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Purser: Air Canada faces the facts

The latest grim reality catches up with Montie Brewer’s hopes.


September 15, 2008
By Richard Purser

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So the fuel-price cudgel that has been battering U.S. airlines has finally been seriously felt by Air Canada. The blows can no longer be countered merely by fuel surcharges and charging for a second checked bag (some U.S. carriers are now charging for any checked bag). Air Canada has admitted that it is going to have to cut back seriously on its own infrastructure, eliminating up to 2,000 jobs and reducing route capacity by seven per cent for the fourth quarter of this year and the first quarter of 2009. And “if fuel prices remain at current levels,” CEO Montie Brewer said on June 17, “we can anticipate further capacity reductions.”

The Prince George-Calgary route had already been axed two weeks earlier, so that Prince George travellers now have to fly to Vancouver before heading for any points east. In the couple of weeks following Brewer’s announcement, word of further cutbacks began to trickle out: all Hamilton, Osaka, Port of Spain and Sacramento service cancelled; Calgary-Comox and Montreal-Deer Lake service cancelled; Calgary-Palm Springs and Ottawa-Orlando winter service cancelled; Montreal-San Francisco, Toronto-Kelowna, Toronto-Madrid and Toronto-Rome service suspended for the winter season; flight frequencies sharply reduced on the Toronto-Tel Aviv, Vancouver-Beijing and Vancouver-Shanghai routes.

This, of course, is just the beginning. But since the capacity reductions announced in June were uneven – only two per cent on domestic routes and seven per cent on overseas routes, but a hefty 13 per  cent on transborder routes – the forthcoming cutbacks are going to be most severe on services to the U.S. So far, only one U.S. destination – Sacramento – has been wiped off the Air Canada map completely. Will there be others, or will the target be achieved by flight frequency reductions?

Air Canada is the biggest player in the transborder market. Not counting doomed Sacramento, 50 U.S. airports are listed in the Air Canada timetable. Eight of these, all in the northeast, are served for Air Canada only by Air Georgian’s Beech 1900Ds. The others are served by Air Canada itself or its Jazz affiliate.

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That’s 42 airports – quite a formidable list. But there used to be even more. Some fell by the wayside in the years after 9/11/01. Most of these were places that might seem marginal to Canadian eyes, but at least one major city was dropped; New Orleans lost its service from Toronto. (When this writer was in New Orleans a few months ago, Air Canada signage was still evident around the airport, but there were no flights.)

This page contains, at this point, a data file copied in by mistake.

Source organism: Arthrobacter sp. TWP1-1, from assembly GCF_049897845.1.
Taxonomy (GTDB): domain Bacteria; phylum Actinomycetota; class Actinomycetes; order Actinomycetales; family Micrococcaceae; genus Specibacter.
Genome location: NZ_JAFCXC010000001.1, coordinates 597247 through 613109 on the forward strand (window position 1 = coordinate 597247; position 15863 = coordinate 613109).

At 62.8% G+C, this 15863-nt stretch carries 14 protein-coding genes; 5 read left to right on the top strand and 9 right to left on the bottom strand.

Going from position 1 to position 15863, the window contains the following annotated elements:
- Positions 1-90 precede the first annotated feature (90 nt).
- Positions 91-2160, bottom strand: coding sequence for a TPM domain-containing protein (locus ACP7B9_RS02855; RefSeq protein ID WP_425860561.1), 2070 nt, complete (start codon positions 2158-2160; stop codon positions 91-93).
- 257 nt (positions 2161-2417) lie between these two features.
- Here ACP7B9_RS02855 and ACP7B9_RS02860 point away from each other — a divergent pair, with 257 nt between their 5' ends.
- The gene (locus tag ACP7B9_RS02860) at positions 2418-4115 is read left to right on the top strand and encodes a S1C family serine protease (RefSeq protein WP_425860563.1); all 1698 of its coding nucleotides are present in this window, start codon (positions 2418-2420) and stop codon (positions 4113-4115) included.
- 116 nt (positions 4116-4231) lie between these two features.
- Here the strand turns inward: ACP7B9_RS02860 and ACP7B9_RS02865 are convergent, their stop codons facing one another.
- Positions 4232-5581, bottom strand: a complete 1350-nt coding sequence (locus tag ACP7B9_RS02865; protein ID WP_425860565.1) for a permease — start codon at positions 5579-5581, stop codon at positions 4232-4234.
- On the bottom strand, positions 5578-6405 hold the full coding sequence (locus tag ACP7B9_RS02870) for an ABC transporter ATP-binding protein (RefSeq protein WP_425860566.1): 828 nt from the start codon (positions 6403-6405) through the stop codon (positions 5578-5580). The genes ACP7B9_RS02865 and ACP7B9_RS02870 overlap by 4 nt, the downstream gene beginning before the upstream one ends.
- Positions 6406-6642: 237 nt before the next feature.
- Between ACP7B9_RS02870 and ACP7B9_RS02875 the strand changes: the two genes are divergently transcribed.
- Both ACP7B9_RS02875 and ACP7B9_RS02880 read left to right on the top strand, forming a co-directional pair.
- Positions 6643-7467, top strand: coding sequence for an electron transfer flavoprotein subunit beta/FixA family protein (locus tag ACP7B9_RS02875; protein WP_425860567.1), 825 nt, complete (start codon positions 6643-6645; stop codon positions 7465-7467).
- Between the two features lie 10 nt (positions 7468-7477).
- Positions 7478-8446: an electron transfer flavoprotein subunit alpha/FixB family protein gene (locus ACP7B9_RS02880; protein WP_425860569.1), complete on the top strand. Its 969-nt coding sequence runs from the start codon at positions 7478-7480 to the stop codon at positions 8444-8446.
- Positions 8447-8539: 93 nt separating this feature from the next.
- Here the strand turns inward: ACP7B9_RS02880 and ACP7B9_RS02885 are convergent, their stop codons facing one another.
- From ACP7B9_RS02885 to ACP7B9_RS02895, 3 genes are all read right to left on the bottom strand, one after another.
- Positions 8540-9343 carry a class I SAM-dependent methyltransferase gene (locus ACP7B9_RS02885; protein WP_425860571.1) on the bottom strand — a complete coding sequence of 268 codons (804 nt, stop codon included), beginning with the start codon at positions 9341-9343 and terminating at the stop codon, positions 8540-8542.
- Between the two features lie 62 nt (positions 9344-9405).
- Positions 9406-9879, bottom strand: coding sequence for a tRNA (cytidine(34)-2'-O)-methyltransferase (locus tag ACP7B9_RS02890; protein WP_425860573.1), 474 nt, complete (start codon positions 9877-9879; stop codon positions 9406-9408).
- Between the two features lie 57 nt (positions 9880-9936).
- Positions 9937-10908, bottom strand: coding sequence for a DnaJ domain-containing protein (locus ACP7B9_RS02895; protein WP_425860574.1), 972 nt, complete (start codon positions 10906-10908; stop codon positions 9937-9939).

The 42 airports? Alphabetically, they are Anchorage, Atlanta, Austin, Baltimore, Boston, Charlotte, Chicago, Cleveland, Columbus, Dallas, Denver, Detroit, Fort Myers, Hartford, Honolulu, Houston, Indianapolis, Kahului, Kansas City, Las Vegas, Los Angeles, Miami, Milwaukee, Minneapolis, Nashville, New York (three airports), Orlando, Philadelphia, Phoenix, Pittsburgh, Portland, Raleigh, Richmond, San Diego, San Francisco, Seattle, St. Louis, Tampa and Washington (two airports).

Which do you think are most expendable? When Air Canada fully decides where it is going to cut back, we know it is going to be on the weakest routes. As Montie Brewer said, at current fuel prices and capacity levels, Air Canada would spend an average of $230 in fuel costs alone to carry one passenger on a round-trip journey, which is up from an average of $146 in 2007 and $110 in 2004. “The loss of jobs is painful in view of our employees’ hard work in bringing the airline back to profitability over the past four years. I regret having to take these actions but they are necessary to remain competitive going forward. Air Canada, like most global airlines, needs to adapt its business and reduce flying that has become unprofitable in the current fuel environment.”

In the U.S. itself, things are perhaps even worse. American Airlines, the world’s largest, is cutting eight per cent of its workforce, or nearly 7,000 jobs, in the fourth quarter. All the biggies – Continental, Delta, United – are doing likewise. Many passengers who booked early for fall and winter vacations are finding that their flights no longer exist. Some smaller airports may find they no longer have scheduled service. Even popular destinations are facing severe reductions in service; seat capacity at Honolulu in October will be down 23.7 per cent from last October’s figure. Secondary airports in large metropolitan areas are suffering; Oakland airport in the Bay area dominated by SFO will see a reduction of 21.8 per cent. Sacramento is losing more than its one daily Air Canada flight from Vancouver; its capacity reduction in October will be 10.5 per cent.